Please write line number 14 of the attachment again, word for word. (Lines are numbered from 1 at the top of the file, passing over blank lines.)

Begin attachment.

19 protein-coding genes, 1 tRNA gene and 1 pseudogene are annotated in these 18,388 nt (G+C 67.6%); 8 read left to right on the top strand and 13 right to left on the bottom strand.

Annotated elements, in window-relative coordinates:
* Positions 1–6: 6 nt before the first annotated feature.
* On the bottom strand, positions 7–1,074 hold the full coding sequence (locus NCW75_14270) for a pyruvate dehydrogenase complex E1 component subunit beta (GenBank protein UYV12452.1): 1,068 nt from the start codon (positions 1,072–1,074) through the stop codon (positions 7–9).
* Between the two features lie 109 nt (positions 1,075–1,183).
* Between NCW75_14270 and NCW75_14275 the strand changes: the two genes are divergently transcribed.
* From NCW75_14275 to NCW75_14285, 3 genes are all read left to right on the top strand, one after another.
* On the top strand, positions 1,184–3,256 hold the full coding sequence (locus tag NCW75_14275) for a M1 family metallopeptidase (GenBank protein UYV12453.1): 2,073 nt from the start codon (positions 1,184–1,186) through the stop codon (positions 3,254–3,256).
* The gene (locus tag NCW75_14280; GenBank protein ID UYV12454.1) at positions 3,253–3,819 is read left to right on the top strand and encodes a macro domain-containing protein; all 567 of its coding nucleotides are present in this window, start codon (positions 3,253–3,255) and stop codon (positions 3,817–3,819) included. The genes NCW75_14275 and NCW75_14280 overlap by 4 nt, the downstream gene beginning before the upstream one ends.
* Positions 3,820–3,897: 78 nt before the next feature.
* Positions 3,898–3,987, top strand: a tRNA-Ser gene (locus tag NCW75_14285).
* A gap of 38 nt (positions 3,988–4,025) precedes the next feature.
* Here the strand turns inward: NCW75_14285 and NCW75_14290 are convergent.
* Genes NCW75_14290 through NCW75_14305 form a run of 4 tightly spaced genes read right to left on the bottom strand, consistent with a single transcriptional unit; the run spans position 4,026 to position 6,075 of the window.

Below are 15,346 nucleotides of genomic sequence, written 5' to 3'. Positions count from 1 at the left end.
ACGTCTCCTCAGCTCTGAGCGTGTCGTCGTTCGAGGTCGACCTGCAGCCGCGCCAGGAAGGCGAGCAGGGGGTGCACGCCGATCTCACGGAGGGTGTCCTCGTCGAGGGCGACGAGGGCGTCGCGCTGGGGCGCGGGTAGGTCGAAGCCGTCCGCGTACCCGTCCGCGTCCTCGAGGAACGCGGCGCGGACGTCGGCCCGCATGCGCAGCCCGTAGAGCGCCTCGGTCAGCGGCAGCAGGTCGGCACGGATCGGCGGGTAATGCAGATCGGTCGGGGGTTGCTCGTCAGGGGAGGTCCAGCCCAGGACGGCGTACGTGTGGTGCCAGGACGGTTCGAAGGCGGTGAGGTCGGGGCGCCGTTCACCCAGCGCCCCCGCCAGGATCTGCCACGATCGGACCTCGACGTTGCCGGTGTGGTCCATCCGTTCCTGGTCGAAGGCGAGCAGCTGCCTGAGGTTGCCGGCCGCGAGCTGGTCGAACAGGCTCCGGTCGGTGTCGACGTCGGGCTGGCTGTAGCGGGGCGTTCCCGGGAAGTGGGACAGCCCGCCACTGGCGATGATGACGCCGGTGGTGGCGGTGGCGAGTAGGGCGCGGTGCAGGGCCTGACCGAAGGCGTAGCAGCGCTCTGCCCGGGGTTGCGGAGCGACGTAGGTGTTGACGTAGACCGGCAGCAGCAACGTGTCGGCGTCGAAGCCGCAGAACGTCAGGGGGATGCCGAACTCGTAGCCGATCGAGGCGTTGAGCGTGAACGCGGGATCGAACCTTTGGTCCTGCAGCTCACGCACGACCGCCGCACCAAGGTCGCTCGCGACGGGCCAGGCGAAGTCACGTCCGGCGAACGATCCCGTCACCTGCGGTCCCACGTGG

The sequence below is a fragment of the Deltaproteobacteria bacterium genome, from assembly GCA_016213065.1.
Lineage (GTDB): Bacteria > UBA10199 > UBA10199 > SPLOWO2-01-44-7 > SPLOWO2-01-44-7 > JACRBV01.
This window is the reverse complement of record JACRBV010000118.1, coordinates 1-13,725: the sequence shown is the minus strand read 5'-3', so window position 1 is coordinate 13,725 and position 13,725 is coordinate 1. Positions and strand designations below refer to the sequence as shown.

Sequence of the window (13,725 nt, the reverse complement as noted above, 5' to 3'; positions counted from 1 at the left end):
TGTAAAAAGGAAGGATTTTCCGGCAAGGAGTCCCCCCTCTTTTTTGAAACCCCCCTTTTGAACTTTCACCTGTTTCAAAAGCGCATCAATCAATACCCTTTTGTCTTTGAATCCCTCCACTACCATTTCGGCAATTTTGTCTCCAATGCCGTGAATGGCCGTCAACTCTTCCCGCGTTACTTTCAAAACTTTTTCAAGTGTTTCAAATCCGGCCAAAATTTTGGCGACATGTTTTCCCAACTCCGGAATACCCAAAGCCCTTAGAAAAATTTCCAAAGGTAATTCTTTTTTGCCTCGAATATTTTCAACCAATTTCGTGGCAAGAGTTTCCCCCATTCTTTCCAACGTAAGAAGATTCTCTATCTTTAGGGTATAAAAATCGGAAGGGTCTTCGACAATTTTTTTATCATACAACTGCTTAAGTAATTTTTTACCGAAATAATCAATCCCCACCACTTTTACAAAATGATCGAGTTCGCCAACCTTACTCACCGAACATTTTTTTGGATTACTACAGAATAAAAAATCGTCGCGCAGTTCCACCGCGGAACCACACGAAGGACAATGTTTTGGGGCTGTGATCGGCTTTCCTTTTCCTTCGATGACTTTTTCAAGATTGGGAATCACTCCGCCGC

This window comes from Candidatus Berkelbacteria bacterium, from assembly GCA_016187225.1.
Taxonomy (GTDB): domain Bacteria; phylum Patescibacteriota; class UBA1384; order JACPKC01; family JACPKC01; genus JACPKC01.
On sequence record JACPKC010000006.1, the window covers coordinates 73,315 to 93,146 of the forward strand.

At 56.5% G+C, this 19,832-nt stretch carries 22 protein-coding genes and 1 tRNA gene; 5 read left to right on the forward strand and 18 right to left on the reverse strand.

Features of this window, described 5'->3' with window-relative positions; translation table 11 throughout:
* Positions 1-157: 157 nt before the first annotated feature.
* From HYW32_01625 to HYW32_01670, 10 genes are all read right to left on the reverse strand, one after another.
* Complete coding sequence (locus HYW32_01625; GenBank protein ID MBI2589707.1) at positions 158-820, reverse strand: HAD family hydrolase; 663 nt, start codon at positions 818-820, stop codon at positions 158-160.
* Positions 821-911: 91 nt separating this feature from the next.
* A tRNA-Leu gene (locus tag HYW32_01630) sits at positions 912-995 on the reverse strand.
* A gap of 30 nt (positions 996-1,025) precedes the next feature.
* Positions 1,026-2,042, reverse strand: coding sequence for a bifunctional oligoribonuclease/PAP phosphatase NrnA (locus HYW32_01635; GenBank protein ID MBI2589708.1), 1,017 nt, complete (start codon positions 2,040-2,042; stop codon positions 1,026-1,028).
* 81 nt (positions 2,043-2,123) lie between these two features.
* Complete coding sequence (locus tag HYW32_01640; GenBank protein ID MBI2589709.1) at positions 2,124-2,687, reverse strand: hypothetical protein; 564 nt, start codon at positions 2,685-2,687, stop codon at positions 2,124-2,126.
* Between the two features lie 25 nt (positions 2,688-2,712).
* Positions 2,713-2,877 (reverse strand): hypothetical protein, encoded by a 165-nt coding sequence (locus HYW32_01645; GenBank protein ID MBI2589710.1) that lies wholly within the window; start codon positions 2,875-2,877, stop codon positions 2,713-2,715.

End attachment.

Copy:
* Genes NCW75_14290 through NCW75_14305 form a run of 4 tightly spaced genes read right to left on the bottom strand, consistent with a single transcriptional unit; the run spans position 4,026 to position 6,075 of the window.